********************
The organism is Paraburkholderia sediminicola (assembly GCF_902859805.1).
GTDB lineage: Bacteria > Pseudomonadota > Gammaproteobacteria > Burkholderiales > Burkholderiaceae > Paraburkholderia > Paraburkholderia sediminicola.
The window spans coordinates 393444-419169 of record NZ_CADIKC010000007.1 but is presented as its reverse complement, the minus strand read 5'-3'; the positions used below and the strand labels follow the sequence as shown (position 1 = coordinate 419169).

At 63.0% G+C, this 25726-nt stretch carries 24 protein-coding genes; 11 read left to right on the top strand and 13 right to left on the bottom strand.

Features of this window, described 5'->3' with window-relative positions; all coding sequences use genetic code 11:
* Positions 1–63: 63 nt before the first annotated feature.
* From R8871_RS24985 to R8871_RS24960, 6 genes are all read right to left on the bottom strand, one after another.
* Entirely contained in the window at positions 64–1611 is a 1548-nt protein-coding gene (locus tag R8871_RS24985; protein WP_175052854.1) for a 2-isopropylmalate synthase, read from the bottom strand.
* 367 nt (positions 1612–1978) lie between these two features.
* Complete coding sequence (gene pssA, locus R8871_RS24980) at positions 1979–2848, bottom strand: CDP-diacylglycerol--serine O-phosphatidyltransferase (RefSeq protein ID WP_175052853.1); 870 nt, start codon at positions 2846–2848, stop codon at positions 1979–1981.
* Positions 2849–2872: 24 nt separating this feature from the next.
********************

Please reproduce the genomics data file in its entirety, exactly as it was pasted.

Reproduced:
The organism is Paraburkholderia sediminicola (assembly GCF_902859805.1).
GTDB lineage: Bacteria > Pseudomonadota > Gammaproteobacteria > Burkholderiales > Burkholderiaceae > Paraburkholderia > Paraburkholderia sediminicola.
The window spans coordinates 393444-419169 of record NZ_CADIKC010000007.1 but is presented as its reverse complement, the minus strand read 5'-3'; the positions used below and the strand labels follow the sequence as shown (position 1 = coordinate 419169).

At 63.0% G+C, this 25726-nt stretch carries 24 protein-coding genes; 11 read left to right on the top strand and 13 right to left on the bottom strand.

Features of this window, described 5'->3' with window-relative positions; all coding sequences use genetic code 11:
* Positions 1–63: 63 nt before the first annotated feature.
* From R8871_RS24985 to R8871_RS24960, 6 genes are all read right to left on the bottom strand, one after another.
* Entirely contained in the window at positions 64–1611 is a 1548-nt protein-coding gene (locus tag R8871_RS24985; protein WP_175052854.1) for a 2-isopropylmalate synthase, read from the bottom strand.
* 367 nt (positions 1612–1978) lie between these two features.
* Complete coding sequence (gene pssA, locus R8871_RS24980) at positions 1979–2848, bottom strand: CDP-diacylglycerol--serine O-phosphatidyltransferase (RefSeq protein ID WP_175052853.1); 870 nt, start codon at positions 2846–2848, stop codon at positions 1979–1981.
* Positions 2849–2872: 24 nt separating this feature from the next.